A recent study from Columbia University Mailman School of Public Health reveals that heroin use has increased almost fivefold since 2007.

Another study, published in the journal, JAMA Psychiatry, looks beyond figures related to overdoses and overdose deaths to see how heroin used has changed since 2001.

According to the data, the rise in use is particularly prevalent in white individuals, with the group’s usage rising from 0.34% to 1.9% over the decade. In 2010, 1.6% of the American adult population claimed to have used heroin at some point in their life, an increase from just 0.33% in 2000. This most recent figure equates to around 3.8 million American people having used heroin.

The steepest rise in both heroin use and abuse was seen in unmarried, white males. In this particular group, the nationwide survey found that the number of white people who have used opioid prescription drugs before using heroin has risen staggeringly from 35.8% to 52.8%. Those under 45 years of age showed a particularly large increase in figures.

The issue is thought to have spanned from the over-prescription of opioids which can lead to misuse, overuse and, later, abuse of opioid-based drugs, most likely to be heroin.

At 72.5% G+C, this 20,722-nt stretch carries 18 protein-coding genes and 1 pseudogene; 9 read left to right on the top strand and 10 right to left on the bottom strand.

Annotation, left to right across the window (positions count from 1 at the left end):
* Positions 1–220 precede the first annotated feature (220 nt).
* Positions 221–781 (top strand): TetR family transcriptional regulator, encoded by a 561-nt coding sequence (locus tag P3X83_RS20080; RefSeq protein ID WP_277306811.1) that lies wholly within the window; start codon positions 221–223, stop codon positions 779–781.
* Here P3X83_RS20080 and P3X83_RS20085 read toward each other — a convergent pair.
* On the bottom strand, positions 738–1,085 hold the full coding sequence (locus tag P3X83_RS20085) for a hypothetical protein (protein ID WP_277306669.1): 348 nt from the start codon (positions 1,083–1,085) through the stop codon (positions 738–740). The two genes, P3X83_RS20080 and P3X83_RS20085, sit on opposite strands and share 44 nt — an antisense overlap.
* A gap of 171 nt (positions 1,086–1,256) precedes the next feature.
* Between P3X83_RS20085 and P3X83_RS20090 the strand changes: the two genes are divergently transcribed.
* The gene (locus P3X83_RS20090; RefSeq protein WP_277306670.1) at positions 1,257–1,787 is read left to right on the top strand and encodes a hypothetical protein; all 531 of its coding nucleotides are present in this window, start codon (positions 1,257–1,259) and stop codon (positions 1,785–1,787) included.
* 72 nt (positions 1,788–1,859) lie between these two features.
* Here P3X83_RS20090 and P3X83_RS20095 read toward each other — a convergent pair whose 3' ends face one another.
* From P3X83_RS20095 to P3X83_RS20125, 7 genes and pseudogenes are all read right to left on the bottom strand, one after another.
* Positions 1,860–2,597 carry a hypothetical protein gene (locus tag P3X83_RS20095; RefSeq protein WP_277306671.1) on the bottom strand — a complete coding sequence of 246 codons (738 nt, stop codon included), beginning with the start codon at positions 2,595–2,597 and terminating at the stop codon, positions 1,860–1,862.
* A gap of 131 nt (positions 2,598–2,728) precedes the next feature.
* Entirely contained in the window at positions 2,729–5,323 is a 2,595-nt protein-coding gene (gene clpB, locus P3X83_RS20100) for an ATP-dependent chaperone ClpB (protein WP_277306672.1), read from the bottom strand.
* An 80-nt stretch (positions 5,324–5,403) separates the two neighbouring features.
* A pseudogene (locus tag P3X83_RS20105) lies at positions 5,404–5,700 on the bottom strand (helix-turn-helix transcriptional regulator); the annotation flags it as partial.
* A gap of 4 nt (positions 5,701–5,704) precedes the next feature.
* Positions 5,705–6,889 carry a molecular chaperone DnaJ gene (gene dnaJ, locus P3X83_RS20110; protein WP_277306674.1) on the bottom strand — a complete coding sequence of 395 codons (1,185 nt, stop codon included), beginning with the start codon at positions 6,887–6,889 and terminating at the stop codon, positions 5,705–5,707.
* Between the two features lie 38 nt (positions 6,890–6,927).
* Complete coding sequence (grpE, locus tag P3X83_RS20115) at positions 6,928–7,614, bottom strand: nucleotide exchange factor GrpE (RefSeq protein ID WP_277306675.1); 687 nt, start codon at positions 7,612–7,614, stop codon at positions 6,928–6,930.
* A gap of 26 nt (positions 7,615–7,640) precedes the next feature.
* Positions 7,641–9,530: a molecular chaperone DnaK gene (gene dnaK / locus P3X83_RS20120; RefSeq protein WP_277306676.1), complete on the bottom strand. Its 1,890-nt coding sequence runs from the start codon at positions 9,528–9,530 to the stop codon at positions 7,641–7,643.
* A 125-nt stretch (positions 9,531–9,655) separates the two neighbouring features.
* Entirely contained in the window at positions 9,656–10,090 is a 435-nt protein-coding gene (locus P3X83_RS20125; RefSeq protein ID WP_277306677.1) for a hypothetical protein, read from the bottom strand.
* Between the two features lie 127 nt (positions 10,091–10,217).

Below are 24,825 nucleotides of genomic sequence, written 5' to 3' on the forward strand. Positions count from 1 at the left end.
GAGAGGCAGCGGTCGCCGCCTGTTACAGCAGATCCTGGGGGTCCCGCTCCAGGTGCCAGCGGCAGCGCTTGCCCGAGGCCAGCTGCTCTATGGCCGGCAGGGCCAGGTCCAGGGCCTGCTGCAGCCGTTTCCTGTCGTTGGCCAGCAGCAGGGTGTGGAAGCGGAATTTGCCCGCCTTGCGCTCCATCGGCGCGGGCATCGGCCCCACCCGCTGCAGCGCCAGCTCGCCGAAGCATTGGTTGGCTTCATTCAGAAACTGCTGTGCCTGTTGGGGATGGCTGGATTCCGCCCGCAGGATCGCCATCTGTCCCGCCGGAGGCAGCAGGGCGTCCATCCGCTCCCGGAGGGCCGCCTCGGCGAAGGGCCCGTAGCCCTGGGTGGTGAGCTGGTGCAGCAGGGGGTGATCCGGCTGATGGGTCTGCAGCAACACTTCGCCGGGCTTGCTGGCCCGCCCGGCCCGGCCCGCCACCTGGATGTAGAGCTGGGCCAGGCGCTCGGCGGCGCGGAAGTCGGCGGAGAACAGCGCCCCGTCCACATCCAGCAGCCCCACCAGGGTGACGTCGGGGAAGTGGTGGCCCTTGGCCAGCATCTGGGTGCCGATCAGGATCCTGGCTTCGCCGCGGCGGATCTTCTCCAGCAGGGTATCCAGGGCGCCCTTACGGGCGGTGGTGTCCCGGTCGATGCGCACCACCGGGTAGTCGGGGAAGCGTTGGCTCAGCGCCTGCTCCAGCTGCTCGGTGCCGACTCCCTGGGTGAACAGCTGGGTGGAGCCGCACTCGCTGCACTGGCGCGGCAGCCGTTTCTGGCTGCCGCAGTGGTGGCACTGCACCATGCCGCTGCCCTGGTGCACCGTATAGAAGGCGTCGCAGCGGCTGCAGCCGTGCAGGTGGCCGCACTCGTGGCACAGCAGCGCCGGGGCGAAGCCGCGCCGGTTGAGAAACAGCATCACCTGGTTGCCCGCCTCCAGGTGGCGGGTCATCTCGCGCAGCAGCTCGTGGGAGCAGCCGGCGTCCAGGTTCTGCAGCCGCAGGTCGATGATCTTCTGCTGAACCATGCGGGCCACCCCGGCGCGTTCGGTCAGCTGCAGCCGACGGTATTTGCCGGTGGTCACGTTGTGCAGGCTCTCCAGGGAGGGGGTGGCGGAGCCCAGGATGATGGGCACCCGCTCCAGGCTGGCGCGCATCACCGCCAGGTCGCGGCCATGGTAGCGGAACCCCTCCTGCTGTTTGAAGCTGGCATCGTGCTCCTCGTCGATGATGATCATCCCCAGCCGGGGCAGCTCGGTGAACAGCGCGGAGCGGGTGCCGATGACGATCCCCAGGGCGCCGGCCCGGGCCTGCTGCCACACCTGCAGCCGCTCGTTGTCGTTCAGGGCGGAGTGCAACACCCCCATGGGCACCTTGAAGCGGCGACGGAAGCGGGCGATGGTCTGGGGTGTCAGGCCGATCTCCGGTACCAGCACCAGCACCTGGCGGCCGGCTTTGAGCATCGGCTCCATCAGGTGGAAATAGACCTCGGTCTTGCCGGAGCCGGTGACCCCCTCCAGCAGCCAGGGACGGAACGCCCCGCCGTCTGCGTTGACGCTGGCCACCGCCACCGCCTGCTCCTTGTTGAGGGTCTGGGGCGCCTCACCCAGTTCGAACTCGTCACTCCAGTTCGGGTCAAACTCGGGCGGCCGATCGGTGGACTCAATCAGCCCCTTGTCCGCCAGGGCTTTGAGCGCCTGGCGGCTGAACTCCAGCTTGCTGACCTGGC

Opioid based drugs became widely used as prescription drugs in America in the 1990s with prescription painkillers such as morphine and codeine containing opioids. This was not without controversy as patients using opioid drugs are at a higher risk of misusing them and later suffering from heroin usage or addiction than those who have never taken legal opioids.

It’s thought that those who have been legally given prescription medications transition to finding the easiest and cheapest opioid they can get their hands on once their medication is no longer required; heroin.

A growing issue, it’s starting to worry healthcare providers as an average of 91 Americans are dying each day due to opioid-related overdose. To combat the issues, better medical training is thought to be needed along with prescription drug monitoring programmes and better education on addiction and drug abuse.

Since 1999, the number of overdoses from prescription opioids like oxycodone and hydrocodone, as well as illegal drugs like heroin, have quadrupled. As an illegal drug, heroin is now responsible for a quarter of all overdose deaths in the United States.

Although heroin usage is worryingly on the rise, there could be a benefit to the change in figures. The rise is likely to prompt an improvement to treatment for drug abuse. Opioid abuse already has some of the best treatment available as it can be such a severe addiction. Drugs like methadone and buprenorphine can support addicts to recover from their addiction which, in turn, helps reduce later care costs as users could expect better recovery treatment and, therefore, a faster recovery time. On that topic, you can find a good heroin addiction withdrawal timeline from wings of encouragement.

Author's Bio: 

I'm just your average hygienist with a passion for excellence. I do what I do best, which is to help my patients achieve healthy smiles and provide & educate them with oral health care solutions and lifelong cosmetic procedures. This article written with the help of dedicated server company.